This has been a rather traumatic few days for FC Barcelona and its fans. The loss of the league to bitter rivals Real Madrid, quickly followed by KO from the Champions League. Then to cap it all Pep Guardiola announces he will leave the club at the end of the season. Though the two defeats are hard to take, this has still been a very good season for Barça. Trophies have been won, the two Supercups plus the World Club Championship, and there is still the prospect of yet another trophy – the Copa del Rey, if they can overcome Athletic Bilbao in the final later this month.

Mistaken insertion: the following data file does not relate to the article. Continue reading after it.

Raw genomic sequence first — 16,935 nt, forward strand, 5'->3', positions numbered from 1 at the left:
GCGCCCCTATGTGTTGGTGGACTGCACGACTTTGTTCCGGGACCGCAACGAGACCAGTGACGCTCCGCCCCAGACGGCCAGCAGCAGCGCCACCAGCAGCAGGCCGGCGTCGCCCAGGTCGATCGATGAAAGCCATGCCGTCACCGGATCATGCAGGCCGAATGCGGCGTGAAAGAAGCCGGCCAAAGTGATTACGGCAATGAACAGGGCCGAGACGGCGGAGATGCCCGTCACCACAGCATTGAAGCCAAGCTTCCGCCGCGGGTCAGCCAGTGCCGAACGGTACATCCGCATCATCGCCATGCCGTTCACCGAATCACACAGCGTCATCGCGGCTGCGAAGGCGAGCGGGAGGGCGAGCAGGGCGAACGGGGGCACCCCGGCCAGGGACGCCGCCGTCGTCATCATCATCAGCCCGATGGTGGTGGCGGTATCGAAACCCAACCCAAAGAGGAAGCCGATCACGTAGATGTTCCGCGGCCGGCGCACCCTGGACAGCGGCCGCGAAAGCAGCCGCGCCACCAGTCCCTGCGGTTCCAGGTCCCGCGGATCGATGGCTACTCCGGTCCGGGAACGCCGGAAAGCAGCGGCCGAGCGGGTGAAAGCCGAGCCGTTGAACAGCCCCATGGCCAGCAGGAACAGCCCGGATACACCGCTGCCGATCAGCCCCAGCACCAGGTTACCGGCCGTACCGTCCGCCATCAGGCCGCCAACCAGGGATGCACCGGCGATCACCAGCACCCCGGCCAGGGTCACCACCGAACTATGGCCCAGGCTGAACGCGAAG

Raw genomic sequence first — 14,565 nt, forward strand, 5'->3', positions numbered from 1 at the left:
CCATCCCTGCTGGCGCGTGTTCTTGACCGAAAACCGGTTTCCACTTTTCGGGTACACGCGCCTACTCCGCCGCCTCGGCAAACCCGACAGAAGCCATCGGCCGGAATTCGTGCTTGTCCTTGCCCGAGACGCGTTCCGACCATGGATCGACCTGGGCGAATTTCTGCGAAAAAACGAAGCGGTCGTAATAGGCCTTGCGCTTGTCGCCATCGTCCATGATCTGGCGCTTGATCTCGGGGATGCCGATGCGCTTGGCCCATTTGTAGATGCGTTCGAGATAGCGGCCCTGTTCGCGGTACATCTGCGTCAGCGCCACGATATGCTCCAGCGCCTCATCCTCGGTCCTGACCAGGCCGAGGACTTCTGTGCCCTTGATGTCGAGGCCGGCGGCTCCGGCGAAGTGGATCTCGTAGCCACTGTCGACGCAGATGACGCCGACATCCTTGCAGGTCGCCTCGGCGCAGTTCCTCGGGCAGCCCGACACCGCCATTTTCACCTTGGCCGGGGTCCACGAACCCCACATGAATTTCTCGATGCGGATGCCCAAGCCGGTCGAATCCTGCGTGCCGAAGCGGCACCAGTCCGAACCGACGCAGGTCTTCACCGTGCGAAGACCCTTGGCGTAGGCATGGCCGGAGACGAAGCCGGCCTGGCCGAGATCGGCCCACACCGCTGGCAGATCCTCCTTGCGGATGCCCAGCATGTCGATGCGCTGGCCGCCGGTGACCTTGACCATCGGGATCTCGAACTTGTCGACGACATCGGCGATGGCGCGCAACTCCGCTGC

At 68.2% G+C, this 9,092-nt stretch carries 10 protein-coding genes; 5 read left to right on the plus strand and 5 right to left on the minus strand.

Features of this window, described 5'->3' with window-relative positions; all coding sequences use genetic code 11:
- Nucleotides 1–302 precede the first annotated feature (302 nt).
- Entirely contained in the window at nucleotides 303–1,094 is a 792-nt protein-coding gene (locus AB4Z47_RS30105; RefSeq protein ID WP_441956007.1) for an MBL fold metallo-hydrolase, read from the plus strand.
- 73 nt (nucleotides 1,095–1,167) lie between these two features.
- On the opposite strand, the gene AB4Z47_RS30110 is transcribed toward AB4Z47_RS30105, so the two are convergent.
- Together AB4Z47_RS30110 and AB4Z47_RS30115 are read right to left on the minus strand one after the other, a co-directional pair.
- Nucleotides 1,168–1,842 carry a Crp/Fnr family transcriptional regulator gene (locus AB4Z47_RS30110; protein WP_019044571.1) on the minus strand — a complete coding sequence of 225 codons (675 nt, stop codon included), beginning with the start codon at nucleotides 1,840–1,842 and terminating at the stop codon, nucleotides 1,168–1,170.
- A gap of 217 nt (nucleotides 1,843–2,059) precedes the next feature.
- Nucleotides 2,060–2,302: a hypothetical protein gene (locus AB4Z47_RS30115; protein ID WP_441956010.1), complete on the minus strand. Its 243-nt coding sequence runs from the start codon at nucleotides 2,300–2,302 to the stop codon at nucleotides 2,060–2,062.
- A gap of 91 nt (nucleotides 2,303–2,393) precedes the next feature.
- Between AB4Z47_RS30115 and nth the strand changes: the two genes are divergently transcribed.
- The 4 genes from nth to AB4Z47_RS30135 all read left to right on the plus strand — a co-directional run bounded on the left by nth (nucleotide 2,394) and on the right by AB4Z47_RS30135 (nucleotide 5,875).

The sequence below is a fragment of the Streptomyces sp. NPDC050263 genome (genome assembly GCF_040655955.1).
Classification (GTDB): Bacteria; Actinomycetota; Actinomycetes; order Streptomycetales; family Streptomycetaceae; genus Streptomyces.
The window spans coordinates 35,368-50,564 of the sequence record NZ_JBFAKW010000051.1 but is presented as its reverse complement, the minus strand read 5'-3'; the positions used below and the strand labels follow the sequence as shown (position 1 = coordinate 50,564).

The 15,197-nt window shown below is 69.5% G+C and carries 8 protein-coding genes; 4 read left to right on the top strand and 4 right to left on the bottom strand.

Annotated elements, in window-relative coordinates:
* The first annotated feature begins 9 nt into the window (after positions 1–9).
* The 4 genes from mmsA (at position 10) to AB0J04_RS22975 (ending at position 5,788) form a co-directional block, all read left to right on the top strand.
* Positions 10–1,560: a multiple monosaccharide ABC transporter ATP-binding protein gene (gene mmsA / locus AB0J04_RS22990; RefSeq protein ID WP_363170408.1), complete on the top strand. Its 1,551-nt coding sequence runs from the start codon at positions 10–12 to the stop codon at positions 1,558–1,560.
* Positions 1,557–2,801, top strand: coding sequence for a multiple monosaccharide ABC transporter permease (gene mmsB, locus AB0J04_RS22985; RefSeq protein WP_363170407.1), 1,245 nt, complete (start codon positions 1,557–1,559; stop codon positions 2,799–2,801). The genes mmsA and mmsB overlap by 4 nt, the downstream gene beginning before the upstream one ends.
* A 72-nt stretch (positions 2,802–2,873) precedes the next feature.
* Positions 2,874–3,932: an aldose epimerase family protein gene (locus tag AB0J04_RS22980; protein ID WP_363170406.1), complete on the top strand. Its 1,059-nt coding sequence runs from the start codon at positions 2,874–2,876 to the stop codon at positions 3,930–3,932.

Everyone, friend and foe alike, is now wondering what will happen now to Barcelona and if this season is to mark the end of a cycle. At least one uncertainty has already been removed with the swift and completely unexpected announcement that Tito Vilanova, the esrtwhile assistant to Guardiola is to take over as head coach for next season. A decision which has been warmly welcomed in the press and by the players by all accounts. It should also ensure that Barça will continue to play in more or less the same way as now.